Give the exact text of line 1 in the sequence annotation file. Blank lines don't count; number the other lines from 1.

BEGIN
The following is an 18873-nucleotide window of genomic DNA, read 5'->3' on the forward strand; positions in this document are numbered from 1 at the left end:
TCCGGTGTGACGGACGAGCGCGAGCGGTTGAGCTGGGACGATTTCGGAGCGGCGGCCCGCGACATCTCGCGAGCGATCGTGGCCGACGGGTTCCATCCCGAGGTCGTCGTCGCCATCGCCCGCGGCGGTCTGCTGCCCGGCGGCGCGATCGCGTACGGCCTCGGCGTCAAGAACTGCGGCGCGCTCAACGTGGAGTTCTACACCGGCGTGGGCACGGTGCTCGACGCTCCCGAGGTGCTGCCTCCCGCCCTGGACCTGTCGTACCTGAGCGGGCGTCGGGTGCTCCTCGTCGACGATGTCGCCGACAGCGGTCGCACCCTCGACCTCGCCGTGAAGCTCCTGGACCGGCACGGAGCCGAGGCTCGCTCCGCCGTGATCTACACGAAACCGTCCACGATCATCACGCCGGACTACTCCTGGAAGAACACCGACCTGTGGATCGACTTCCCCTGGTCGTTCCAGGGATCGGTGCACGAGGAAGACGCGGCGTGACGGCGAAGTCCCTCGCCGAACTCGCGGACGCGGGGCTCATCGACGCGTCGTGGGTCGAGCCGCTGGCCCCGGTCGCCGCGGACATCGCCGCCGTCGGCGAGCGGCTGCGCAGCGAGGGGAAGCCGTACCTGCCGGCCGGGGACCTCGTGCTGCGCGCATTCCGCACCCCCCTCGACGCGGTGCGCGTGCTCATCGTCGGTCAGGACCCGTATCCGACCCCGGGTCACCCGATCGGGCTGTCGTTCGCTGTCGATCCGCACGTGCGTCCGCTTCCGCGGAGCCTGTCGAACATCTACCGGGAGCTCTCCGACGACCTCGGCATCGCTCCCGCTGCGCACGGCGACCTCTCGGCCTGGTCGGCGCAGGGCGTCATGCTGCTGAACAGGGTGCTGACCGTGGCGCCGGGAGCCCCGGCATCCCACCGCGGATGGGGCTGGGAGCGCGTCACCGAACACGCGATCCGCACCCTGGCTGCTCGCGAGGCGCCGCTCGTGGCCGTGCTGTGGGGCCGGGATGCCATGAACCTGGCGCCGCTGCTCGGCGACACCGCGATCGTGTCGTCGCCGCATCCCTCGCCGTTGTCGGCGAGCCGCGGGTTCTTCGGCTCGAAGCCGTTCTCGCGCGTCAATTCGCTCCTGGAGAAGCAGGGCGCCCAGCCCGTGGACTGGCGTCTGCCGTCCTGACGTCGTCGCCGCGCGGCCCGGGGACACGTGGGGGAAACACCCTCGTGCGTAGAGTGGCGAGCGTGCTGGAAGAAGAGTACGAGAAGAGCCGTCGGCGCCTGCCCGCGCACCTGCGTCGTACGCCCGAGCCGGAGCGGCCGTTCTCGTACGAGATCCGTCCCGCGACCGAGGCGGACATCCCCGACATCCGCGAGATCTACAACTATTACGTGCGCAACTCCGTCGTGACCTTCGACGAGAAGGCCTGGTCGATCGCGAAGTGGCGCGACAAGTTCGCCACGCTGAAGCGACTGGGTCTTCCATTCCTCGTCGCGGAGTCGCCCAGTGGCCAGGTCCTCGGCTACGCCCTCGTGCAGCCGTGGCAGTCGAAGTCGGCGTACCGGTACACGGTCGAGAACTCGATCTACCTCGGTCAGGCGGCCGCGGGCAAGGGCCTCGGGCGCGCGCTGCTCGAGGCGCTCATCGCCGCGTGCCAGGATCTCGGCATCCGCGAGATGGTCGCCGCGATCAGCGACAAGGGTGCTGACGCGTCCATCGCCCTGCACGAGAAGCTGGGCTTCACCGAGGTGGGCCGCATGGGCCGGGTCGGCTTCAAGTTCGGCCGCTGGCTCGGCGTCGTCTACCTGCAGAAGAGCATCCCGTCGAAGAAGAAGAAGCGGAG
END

The following is an 18873-nucleotide window of genomic DNA, read 5'->3' on the forward strand; positions in this document are numbered from 1 at the left end: